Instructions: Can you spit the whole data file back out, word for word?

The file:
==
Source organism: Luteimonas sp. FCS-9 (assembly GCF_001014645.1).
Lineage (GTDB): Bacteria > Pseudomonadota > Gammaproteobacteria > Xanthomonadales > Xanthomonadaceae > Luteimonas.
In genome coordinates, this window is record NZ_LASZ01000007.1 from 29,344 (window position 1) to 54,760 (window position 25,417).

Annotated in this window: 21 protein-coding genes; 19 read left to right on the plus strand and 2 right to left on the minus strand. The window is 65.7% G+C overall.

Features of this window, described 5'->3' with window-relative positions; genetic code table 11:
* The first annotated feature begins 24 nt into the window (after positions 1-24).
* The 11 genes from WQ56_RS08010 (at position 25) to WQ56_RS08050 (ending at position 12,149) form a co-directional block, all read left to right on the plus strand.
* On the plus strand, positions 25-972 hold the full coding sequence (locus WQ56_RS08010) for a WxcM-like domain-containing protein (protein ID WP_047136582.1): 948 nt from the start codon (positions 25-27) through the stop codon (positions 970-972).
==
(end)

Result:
Source organism: Luteimonas sp. FCS-9 (assembly GCF_001014645.1).
Lineage (GTDB): Bacteria > Pseudomonadota > Gammaproteobacteria > Xanthomonadales > Xanthomonadaceae > Luteimonas.
In genome coordinates, this window is record NZ_LASZ01000007.1 from 29,344 (window position 1) to 54,760 (window position 25,417).

Annotated in this window: 21 protein-coding genes; 19 read left to right on the plus strand and 2 right to left on the minus strand. The window is 65.7% G+C overall.

Features of this window, described 5'->3' with window-relative positions; genetic code table 11:
* The first annotated feature begins 24 nt into the window (after positions 1-24).
* The 11 genes from WQ56_RS08010 (at position 25) to WQ56_RS08050 (ending at position 12,149) form a co-directional block, all read left to right on the plus strand.
* On the plus strand, positions 25-972 hold the full coding sequence (locus WQ56_RS08010) for a WxcM-like domain-containing protein (protein ID WP_047136582.1): 948 nt from the start codon (positions 25-27) through the stop codon (positions 970-972).